• Skin Diseases: Several skin diseases affect cats, and some cause dry skin. Some bacterial and fungal infections can cause the skin to have a dry, flaky appearance. Without treatment, skin disease can become worse over time.
  • Systemic Diseases: Systemic diseases like hyperthyroidism, diabetes, kidney disease, and heart disease can affect the appearance of the skin. The skin may be affected by systemic diseases themselves. Still, even if the disease doesn't cause dry skin directly, it may arise because symptoms of the disease make some cats too sick to groom themselves adequately.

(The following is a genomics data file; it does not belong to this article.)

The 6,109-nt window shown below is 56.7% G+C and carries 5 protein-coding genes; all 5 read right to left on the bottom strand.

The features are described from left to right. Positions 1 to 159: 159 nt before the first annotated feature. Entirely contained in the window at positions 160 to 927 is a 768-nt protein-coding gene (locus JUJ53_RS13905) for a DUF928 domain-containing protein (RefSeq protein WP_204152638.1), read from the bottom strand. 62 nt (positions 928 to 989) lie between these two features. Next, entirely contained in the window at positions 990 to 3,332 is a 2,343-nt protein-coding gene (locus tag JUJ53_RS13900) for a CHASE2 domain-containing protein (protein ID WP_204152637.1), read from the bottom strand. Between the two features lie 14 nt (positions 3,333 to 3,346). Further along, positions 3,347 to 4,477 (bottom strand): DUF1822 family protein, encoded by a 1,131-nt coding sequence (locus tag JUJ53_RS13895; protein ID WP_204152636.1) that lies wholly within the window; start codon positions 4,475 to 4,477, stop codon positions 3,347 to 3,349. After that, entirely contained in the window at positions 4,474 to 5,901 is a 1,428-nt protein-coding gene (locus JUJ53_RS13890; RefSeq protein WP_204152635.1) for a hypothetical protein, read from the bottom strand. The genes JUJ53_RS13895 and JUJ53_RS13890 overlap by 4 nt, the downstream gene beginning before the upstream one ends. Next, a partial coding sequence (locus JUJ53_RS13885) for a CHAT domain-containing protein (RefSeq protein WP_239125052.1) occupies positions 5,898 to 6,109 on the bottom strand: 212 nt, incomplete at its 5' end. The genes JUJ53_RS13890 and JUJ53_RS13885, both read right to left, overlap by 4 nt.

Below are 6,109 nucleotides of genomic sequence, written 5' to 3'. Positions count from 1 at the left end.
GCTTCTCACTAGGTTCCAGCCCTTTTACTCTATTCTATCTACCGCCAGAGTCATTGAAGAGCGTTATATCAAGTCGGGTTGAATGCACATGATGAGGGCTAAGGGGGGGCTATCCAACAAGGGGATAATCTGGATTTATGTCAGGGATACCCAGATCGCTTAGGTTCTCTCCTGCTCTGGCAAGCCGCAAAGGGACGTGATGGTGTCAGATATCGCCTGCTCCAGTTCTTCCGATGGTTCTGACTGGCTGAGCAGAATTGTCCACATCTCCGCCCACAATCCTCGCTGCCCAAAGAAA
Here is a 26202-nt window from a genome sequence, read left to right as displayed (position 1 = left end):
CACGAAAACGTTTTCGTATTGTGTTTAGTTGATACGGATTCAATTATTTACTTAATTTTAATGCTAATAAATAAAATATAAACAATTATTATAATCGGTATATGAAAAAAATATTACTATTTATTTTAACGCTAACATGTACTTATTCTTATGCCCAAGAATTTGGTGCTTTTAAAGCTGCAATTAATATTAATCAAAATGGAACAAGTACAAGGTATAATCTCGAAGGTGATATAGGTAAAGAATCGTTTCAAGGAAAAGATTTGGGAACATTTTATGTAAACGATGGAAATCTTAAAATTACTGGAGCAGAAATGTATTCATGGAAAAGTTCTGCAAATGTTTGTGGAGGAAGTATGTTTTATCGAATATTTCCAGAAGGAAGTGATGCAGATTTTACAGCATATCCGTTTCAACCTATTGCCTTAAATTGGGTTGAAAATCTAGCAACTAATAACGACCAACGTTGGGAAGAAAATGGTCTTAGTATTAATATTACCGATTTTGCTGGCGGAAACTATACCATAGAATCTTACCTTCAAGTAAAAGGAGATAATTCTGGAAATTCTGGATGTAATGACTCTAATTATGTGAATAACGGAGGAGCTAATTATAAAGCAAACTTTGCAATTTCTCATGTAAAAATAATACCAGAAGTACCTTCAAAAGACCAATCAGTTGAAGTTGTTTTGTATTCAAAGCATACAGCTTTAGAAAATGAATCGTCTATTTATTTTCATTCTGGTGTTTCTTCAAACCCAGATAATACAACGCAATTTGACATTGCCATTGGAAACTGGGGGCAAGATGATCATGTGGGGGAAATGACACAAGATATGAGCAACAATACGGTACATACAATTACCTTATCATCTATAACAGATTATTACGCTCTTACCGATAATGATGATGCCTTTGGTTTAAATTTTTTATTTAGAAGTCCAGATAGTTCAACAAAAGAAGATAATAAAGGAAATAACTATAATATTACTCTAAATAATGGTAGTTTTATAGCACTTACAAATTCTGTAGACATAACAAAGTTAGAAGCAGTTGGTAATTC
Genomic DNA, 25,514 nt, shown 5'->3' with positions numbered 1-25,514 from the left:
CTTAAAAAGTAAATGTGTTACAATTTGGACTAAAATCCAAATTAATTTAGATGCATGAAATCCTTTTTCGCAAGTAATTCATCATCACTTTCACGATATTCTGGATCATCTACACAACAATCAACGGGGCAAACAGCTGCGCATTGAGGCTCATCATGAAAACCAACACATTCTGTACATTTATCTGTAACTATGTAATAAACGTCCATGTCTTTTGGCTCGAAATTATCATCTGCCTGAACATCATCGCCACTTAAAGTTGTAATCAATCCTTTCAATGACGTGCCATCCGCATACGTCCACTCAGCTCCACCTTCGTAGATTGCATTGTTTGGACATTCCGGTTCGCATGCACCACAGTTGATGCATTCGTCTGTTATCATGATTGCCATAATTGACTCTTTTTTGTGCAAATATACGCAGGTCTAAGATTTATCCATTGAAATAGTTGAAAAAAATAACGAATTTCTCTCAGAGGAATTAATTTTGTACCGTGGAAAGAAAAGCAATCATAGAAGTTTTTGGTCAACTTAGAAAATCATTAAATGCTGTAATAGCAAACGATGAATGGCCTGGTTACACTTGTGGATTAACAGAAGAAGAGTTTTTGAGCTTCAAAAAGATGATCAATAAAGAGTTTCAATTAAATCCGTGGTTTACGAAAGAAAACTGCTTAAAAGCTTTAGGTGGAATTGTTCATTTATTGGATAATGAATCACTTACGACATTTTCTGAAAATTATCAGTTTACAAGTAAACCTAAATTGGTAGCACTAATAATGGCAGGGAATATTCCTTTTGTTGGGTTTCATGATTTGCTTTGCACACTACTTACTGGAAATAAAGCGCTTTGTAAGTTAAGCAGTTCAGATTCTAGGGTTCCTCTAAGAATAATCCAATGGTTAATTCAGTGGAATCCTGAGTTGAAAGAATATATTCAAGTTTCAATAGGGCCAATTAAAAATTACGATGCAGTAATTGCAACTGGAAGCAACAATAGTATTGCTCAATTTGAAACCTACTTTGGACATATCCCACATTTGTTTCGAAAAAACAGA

• Stress: Stress can significantly impact human skin and hair, and it can do the same to cats. Possible sources of stress in your cat's environment include moving to a new home, adding or losing a family member or pet, new people in their environment, noisy events in and around and outside of the house, and illness.

How Do Vets Diagnose Dry Skin in Cats

If you notice dry skin in your cat, you should first contact your veterinarian for advice. Your vet may recommend an examination to evaluate the skin and administer the proper treatment. The recommended treatment will depend on the cause of your cat's skin issues. Remember to keep up with routine wellness examinations as instructed. Regular visits will allow your vet to detect the early signs of underlying illness causing dryness. Stay in communication with your vet about your cat's condition, and do your best to follow your vet's recommendations.

How to Treat Dry Skin